The fact that the shucks themselves contribute as much as a third of their own needed photosynthetic energy production raises the stakes for pecan orchard sunlight management. Leaves and fruit both need high sunlight levels! A common misconception among pecan growers is that if the limbs are not touching, pecan trees have ample sunlight and are not overcrowded. The truth is that to achieve a 50:50 ratio of sun to shade on the orchard floor at midday (a common standard for adequate sunlight), the shadow cast by each tree must not exceed a certain size. For a 30-by-30-foot tree spacing, driplines of canopies should be at least 6 feet apart. For a 35-by-35-foot spacing, driplines should be 7 feet apart. Those distances or greater should be maintained by tree removal or hedging.
Integrated Pest Management:
The direct damage to pecan fruit by insects and diseases must be minimized with a well-planned and executed integrated pest management program (IPM). The number of problems attacking just the pecan fruit is less than for foliage, but they are serious threats that encompass the entire growing season. Pecan scab, stem-end blight, and Phytophthora shuck and kernel rot on the plant disease side create a need for season-long protective measures in humid areas. On the insect side, the main threats—PNC, pecan weevil, stinkbugs, leaffooted bugs, and hickory shuckworm—can be damaging over 150 days of the season; even yellow aphids must be viewed as an indirect pest of pecan fruit. They do not feed on the shuck, yet modest numbers of aphids on leaves deposit honeydew on both the leaves and shucks, causing sooty mold that reduces photosynthesis. Aphids are a significant pest in pecan IPM. Pecan orchard managers must stay engaged throughout the growing season—scouting, keeping records, and staying abreast of new products and control strategies.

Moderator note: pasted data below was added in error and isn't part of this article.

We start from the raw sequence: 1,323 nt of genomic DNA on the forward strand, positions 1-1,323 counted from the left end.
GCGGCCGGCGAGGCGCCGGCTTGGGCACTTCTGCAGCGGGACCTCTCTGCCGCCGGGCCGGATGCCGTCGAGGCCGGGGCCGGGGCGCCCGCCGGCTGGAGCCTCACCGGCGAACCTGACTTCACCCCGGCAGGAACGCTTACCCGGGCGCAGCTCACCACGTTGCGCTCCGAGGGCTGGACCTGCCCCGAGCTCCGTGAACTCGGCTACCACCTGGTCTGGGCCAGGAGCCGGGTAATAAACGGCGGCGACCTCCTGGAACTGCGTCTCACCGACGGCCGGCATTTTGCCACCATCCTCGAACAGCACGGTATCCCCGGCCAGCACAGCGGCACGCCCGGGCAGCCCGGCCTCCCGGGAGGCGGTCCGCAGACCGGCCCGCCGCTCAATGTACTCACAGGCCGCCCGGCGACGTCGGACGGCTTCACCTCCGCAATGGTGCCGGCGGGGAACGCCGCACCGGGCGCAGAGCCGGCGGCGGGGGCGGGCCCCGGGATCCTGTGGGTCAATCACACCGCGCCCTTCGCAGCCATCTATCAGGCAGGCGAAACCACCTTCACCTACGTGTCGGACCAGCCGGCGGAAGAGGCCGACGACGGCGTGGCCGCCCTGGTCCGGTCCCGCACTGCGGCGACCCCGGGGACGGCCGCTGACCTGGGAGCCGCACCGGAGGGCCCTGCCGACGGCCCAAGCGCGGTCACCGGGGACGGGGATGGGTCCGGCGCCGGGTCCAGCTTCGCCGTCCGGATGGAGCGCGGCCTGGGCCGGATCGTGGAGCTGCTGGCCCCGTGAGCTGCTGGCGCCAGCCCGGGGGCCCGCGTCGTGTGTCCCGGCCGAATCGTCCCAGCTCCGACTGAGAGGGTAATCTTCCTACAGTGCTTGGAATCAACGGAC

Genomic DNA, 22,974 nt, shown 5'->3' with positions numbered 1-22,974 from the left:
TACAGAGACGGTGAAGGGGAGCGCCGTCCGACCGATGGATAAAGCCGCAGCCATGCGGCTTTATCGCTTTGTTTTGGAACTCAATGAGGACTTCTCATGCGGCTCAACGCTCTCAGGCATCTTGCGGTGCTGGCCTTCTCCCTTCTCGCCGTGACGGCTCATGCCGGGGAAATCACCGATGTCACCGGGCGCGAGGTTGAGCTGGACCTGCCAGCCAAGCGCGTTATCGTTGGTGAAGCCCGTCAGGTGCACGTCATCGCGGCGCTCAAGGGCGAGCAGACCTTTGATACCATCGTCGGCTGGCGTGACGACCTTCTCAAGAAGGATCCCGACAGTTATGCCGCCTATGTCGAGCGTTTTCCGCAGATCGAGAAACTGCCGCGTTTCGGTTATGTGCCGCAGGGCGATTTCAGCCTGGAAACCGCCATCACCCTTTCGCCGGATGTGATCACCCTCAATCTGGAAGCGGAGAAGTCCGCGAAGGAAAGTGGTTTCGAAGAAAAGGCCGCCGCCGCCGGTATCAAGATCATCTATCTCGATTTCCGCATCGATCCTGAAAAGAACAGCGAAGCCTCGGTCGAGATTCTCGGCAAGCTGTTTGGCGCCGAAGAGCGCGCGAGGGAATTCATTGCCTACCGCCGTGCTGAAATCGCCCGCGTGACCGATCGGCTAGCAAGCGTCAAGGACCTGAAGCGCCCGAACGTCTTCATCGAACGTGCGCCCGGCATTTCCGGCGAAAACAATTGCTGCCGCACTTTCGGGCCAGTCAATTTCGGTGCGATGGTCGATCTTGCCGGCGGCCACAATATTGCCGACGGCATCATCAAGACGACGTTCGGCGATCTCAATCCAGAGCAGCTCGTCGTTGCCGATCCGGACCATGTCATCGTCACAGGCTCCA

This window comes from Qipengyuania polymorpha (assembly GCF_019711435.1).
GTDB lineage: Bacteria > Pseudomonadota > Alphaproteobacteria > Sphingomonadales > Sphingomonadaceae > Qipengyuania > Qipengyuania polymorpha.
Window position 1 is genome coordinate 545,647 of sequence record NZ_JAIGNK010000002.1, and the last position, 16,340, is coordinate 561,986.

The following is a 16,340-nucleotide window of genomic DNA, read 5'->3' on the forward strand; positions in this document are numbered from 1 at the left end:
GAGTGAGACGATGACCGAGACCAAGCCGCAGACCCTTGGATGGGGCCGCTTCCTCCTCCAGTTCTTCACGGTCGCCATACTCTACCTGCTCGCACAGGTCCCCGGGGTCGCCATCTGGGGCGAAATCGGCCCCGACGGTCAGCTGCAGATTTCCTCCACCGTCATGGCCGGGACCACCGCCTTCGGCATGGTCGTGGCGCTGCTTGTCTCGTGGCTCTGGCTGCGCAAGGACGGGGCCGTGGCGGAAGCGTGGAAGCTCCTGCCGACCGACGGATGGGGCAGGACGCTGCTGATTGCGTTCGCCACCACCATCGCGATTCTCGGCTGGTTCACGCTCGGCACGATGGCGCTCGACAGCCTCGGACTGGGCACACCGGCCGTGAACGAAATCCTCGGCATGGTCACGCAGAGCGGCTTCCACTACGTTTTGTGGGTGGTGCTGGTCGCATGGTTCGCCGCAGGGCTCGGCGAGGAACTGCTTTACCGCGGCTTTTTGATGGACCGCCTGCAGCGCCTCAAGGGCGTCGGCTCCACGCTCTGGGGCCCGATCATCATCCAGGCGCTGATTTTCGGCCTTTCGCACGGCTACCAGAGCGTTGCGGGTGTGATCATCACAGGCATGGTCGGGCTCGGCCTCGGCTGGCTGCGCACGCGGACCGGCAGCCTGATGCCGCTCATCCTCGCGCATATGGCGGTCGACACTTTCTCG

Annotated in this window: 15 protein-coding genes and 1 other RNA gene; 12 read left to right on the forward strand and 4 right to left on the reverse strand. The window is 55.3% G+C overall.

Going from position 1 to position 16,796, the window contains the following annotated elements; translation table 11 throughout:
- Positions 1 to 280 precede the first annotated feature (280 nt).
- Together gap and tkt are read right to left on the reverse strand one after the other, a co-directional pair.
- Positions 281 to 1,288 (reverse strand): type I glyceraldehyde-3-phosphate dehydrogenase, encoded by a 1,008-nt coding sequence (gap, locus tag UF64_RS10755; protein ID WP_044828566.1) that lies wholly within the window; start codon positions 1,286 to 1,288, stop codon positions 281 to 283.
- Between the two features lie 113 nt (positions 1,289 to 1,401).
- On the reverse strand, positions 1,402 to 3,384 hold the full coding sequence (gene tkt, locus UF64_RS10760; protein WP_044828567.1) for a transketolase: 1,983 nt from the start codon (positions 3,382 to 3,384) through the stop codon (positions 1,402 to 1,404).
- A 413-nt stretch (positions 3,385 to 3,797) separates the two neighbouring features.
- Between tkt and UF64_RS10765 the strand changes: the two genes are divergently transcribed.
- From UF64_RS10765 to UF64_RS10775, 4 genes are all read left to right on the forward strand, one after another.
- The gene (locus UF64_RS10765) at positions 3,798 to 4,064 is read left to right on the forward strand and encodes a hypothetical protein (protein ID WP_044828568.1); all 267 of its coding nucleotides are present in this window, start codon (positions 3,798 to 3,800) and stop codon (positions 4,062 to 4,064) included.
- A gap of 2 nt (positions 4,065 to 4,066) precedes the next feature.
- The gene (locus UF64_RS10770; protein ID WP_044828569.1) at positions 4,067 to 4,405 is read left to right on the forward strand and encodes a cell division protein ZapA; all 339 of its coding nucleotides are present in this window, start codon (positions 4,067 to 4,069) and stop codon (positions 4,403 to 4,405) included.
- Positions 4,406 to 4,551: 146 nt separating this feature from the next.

Pecan is the army jeep of the fruit world. It is utilitarian, a drupe that’s neither flashy nor colorful to look at, blending in with the scenery of tree leaves. We look beyond the fruit, desiring instead to know what’s inside. Our prize is the seed. We get paid for the seeds. We win pecan shows with the seeds and make wonderful edible treats with the seeds. The pecan fruit is only the builder, protector, and courier of those seeds. After shuck-split, it exits quickly, and its troubles are easily forgotten. The functionality and vitality of the fruit though deserve credit for the prize.
Calcote, V.R., R.E. Hunter, and T.E. Thompson. 1984. Nutrient flow through the pecan shuck into the nut and disruption of this flow by Hickory Shuckworm larvae. Proc Southeastern Pecan Growers Assoc. 77:61-70.
Marquard, R.D. 1987. Influence of leaf-to-fruit ratio on nut quality, shoot carbohydrates, and photosynthesis of pecan. HortScience 22:256-257.
Spjut, R.W. 1994. A systematic treatment of fruit types. Mem. New York Bot. Gard. 70:1-182.
Thompson, T.E. 2005. Pecan fruit shuck thickness is related to nut quality. HortScience. 40(6): 1664-1666.
Wells, M.L. and B.W. Wood. 2008. Foliar Boron and Nickel Applications Reduce Water-stage Fruit-split of Pecan HORTSCIENCE 43(5):1437–1440. 2008.
Xu, Q., J. Wu, Y. Cao, X. Yang, Z. Wang, J. Huang, G. Xia, Q. Zhang, and Y. Hu. 2016. Photosynthetic characteristics of leaves and fruit of Hickory and Pecan during fruit development stages. Trees 30:1523-1534.